In a systematic review published in Disability and Rehabilitation, PhD candidate Lyndon Hawke examined what we know about the effectiveness of behavioural interventions that aim to increase levels of physical activity after hip or knee joint replacement.
Replacing an osteoarthritic hip or knee is often thought to remove a significant barrier to engaging in many forms of exercise. However, after undergoing joint replacement surgery many people fail to meet daily physical activity guidelines. One explanation of this is that people’s physical activity levels are aligned more closely with behavioral factors than levels of pain or physical function.
This leaves us with the question: What do we currently know about the effectiveness of interventions that aim to modify these behavioral factors? The review aimed to answer this question by drawing together information from five randomized controlled trials. Some of the interventions evaluated in these trials included motivational exercise counselling, physical activity feedback using wearable activity sensors, and telephone health coaching. The review found that our best available evidence leaves us uncertain about the effectiveness of such programs. We simply don’t yet know whether behavioral interventions work in this context. High quality trials with larger sample sizes would be needed to resolve this uncertainty.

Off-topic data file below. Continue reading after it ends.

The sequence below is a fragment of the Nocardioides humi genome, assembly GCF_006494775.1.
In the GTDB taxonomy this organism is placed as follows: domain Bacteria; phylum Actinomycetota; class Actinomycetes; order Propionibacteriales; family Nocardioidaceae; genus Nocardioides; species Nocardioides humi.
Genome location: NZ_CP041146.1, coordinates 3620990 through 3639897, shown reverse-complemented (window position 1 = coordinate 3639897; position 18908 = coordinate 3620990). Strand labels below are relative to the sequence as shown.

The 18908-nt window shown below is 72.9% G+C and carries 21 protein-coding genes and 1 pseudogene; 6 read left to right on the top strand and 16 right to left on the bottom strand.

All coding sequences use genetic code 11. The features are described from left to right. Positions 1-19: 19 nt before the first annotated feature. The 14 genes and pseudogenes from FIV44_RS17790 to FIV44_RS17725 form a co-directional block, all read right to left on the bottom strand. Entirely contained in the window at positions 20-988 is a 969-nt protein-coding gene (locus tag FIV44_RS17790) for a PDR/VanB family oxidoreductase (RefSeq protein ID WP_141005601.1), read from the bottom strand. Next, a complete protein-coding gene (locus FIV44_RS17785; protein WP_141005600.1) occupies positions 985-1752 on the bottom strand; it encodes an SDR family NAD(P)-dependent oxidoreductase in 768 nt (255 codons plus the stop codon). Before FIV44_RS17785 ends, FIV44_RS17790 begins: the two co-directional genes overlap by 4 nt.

So why were the results of these studies not more positive? In the review, a few possibilities were discussed. As none of the studies reported on processes that ensured intervention fidelity, it is possible that the programs were not appropriately implemented. Some of the studies also allocated less time to these interventions than is generally thought to be necessary when trying to cause meaningful behavioral changes to physical activity levels. One of the important takeaways from the review was that behavioral interventions may be more effective if greater attention was paid to the timing, duration and fidelity of these programs.
To find out more, you can find the complete publication here.